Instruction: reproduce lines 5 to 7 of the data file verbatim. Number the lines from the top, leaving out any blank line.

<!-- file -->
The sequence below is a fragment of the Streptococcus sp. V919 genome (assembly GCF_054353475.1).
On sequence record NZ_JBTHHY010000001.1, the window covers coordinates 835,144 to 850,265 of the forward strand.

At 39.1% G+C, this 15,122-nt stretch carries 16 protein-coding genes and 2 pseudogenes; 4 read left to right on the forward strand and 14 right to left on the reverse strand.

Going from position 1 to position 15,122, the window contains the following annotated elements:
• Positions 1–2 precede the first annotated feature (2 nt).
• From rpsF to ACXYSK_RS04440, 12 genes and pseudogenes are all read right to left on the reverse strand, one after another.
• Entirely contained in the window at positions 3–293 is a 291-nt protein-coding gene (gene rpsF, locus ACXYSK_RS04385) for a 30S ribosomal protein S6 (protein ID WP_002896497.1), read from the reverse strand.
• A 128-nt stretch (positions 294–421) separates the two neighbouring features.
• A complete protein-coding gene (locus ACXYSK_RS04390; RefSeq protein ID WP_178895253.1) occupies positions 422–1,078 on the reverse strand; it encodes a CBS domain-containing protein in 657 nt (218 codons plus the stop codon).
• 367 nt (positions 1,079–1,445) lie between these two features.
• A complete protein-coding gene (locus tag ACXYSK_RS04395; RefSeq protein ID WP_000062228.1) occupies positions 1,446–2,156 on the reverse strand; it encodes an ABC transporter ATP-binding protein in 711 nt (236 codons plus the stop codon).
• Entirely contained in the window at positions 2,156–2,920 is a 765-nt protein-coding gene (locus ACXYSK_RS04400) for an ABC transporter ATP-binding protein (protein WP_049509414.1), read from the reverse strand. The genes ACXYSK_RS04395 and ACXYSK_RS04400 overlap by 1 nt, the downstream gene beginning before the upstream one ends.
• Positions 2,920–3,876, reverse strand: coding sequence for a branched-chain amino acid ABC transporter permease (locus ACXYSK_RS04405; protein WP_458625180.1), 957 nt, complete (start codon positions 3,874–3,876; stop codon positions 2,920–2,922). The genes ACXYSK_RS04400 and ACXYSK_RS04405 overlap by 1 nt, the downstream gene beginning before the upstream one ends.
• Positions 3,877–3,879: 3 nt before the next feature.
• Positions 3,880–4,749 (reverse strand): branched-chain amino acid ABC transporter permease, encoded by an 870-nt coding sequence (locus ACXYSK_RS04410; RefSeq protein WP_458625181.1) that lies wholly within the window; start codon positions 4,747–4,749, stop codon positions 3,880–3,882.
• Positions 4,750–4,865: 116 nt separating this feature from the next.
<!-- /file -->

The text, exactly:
• Positions 1–2 precede the first annotated feature (2 nt).
• From rpsF to ACXYSK_RS04440, 12 genes and pseudogenes are all read right to left on the reverse strand, one after another.
• Entirely contained in the window at positions 3–293 is a 291-nt protein-coding gene (gene rpsF, locus ACXYSK_RS04385) for a 30S ribosomal protein S6 (protein ID WP_002896497.1), read from the reverse strand.